Israeli-AIPAC efforts in the United States quickly bore fruit in the anti-Iran campaign. AIPAC successfully lobbied the Clinton administration and subsequently Congress to halt all U.S. trade with Iran despite Israel continuing trade with Iran. This included cancellation of a $1 billion Iranian oil contract with an American company, Conoco. Although the Conoco deal found support in the State Department and CIA, pro-Israeli forces in the United States ended the deal by way of the Iran Libya Sanctions Act. This also served as the third failed attempt by then Iranian Akbar Hashemi President to normalize relations with the United States and therefore emboldened Iranian hardliners. Simultaneously, then Speaker of the House Newt Gingrich publicly secured $18 million for covert operations against Iran while arguing for regime change.

9/11 would considerably raise the stakes. With the rise of neo-conservatism in the United States, the Israeli lobby found a welcoming ear in their quest for regional expansion. The Israel lobby’s role in pushing the United States to invading Iraq is well documented.

Iran saw the writing on the wall. Indeed, neo-conservatives were not ambiguous about their ambitions for regime change in Iran. Such voices manifested themselves via official means by way of President Bush’s Axis of Evil speech in 2002 vilifying Iran despite Iran providing the Americans with crucial support in defeating the Taliban in Afghanistan. This resulted in Iran converting its cooperation with the United States in Afghanistan into subversion.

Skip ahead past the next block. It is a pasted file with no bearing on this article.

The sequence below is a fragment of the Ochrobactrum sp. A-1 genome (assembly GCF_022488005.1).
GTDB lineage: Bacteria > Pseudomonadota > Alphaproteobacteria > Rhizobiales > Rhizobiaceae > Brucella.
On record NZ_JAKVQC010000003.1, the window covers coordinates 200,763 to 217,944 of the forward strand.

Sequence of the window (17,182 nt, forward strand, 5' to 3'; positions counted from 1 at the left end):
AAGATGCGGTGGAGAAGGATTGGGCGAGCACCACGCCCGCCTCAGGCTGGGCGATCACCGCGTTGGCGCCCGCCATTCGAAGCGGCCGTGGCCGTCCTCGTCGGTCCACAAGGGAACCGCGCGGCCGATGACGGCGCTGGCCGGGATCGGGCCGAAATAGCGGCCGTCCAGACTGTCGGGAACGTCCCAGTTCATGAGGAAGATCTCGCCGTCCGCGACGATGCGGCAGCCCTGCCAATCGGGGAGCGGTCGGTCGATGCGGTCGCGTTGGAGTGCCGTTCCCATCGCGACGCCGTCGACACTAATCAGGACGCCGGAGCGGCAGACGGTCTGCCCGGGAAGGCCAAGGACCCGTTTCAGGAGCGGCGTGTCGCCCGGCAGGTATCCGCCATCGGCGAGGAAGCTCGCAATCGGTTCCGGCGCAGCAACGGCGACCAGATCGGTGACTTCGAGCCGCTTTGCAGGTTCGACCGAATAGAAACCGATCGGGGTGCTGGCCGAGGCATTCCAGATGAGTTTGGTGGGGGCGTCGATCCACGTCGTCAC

Oddly, the United States did not have a concrete plan in place to invade Iran after toppling Saddam. The Bush administration did not conduct war games or simulations on this topic.

Nevertheless, Iran offered the United States and Israel the 2003 grand bargain (which has received little attention in American mainstream media) whereby the two countries would normalize relations, Iran would offer full access to its nuclear, chemical and biological tech programs, cooperation on fighting terrorism, assistance in stabilizing post-Saddam Iraq and pressuring Palestinian opposition groups to stop violence against Israel. The proposal even offered to disarm the Lebanese Hezbollah. The Bush administration and Israel instead decided to pursue regime change and rejected the grand bargain.

Coupled with American incompetence in stabilizing post-Saddam Iraq (e.g. Paul Bremer’s de-Baathification policy), U.S. and Israeli announcements for regime change convinced the Iranian regime to not only subvert American efforts in Iraq, but to take advantage of the power vacuum that the American invasion created and expand Iranian influence in Iraq. Rather than becoming a launching pad for an American invasion of Iran, post-Saddam Iraq turned into an Iranian ally.

Iran’s increased strength and expansion throughout the Middle East pushed Saudi Arabia and Israel closer together. The two countries had always had an unusual alliance. The Saudi Kingdom’s rise to power in the country significantly owes a debt to the British favoring the Ibn Saud family (the current ruling family in Saudi Arabia) over the Hashemites (the would be ruling family in Saudi Arabia). Part of the British preference was due to the Ibn Saud family’s approval of the creation of the state of Israel as per Britain’s Balfour Declaration. Recently, Saudi Royalists and Zionist hardliners have found a common enemy in Iran and decided that it would be convenient to reinforce their alliance.